The US has the largest private prison network in the world, which only seeks to do one thing – generate money for the legislators who created it

When the US passed the Prison Industry Enhancement Certification Program or (PIE) in 1979 to replicate real-world private sector “employment opportunities” for inmates of US incarceration systems, it was done for positive reasons – having inmates maintain themselves, and also keep their skills practiced for their eventual release.  But as with many other laws passed that benefit corporate America, the program soon fell short and found a way to be manipulated for profit.

“The Mount Everest revenue growth in the private-prison industry

unequivocally represents everything that’s wrong with our pay-to-play government.”

 

Now, the US has the biggest for-profit prison system in the world, and the labor done by the incarcerated has made the PIE the most exploited factor of the scheme.  Within this, the agricultural sector is the largest “job market” and farmers the largest utilizer of inmates, which to many would be unsurprising given that farms rarely pay any sort of livable wage to the hands that work them.  Prisoners became the cheap alternative when many of the majority southern-border states passed anti-immigration laws of their own preventing the usual illegal aliens from working the farms (As featured in Vice on HBO’s recent episode ‘Sweet Home Alabama’).

As Ben Cohen, co-founder of Ben & Jerry’s Ice Cream said yesterday in a blog post for Huffington Post, “The Mount Everest revenue growth in the private-prison industry unequivocally represents everything that’s wrong with our pay-to-play government.”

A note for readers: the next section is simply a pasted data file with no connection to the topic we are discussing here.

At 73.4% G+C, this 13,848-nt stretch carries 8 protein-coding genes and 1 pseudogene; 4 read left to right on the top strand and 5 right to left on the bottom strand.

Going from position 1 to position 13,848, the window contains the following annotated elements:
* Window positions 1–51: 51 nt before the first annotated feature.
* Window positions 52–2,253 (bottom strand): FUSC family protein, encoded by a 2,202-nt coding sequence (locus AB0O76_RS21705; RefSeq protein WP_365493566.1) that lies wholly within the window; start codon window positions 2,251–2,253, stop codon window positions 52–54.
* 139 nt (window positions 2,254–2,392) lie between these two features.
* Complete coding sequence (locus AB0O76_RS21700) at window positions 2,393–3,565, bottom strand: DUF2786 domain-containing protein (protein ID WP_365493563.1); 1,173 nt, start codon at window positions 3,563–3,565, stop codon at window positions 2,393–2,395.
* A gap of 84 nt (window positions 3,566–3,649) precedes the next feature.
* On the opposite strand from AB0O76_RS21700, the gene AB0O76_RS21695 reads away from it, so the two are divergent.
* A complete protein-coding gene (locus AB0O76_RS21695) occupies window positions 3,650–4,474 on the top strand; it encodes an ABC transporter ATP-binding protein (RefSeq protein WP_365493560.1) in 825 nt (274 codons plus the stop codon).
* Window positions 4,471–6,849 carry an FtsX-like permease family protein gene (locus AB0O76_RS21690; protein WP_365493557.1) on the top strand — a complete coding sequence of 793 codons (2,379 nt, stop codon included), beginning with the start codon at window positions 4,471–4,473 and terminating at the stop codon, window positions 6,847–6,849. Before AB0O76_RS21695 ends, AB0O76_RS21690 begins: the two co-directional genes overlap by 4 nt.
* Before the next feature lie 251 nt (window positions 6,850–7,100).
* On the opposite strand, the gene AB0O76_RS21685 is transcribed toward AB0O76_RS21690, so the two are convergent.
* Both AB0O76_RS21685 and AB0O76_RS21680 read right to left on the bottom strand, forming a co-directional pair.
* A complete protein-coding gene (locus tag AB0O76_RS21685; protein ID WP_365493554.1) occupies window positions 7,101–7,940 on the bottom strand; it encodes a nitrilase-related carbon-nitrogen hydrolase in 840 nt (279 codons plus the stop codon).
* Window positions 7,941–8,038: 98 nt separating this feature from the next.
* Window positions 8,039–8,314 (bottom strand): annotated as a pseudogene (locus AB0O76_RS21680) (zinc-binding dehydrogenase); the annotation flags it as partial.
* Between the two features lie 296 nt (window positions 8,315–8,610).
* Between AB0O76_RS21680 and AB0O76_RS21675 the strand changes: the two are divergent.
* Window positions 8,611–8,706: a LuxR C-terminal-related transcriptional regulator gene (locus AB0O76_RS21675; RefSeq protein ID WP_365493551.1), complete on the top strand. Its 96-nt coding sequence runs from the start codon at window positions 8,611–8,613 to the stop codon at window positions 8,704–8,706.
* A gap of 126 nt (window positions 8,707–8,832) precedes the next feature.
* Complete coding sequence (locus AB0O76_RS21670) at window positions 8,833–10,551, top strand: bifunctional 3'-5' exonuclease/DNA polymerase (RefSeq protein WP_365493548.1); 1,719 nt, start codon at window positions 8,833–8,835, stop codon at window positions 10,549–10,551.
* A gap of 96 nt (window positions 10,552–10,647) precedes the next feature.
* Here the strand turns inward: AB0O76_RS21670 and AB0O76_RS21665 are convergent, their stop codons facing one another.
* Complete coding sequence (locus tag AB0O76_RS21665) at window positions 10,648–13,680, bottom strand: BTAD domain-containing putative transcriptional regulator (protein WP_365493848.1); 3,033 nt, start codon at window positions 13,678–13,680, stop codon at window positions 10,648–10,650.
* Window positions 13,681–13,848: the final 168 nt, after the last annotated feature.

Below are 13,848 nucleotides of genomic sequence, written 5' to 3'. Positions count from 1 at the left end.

The reflections have been sent directly to the tax-payer for years, as most know.  Not to mention the fact that the corporate prison enterprise “commodity” of sorts  literally is traded on the NYSE.  On average in 2010, it cost about $31,000 a year to keep an adult in prison, and this number varied by almost $30-40,000 depending on state.  The juvenile system fares even worse as it costs close to $408 per day per inmate.

Where do these profits go? Prisoners on average earn less than a dollar per day from the labor they commit to, an abysmal truth that proves this method of “reform and preparation” for release is nothing more than a sham in our current time, given that those who do go back into society rarely have the opportunity to get a job paying livable wages being convicted felons.  It would appear that most of the profit goes right back to the politicians who signed for it in order to be re-elected. Ben Cohen, mentioned previously, runs a non-profit known as StampStampede.Org seeking to “stamp the money out of politics“, and makes good argument for lumping the private prison system in with the likes of big oil, pharmaceuticals, insurance, and any other corporate entity that has become the largest player in the political game.

Until cheap-labor can become a thing of the past, this industry will continue to not only maintain, but also thrive, which has kept the taxpayer subsidizing this scheme without a choice.  Currently, buying produce and other foods at the cheapest prices is the only option to most Americans, thus causing a cycle of farmers keeping wages low, and prisons providing forced-employment that fits the need.

 

-Curt Cramer (@CurtisRemarc)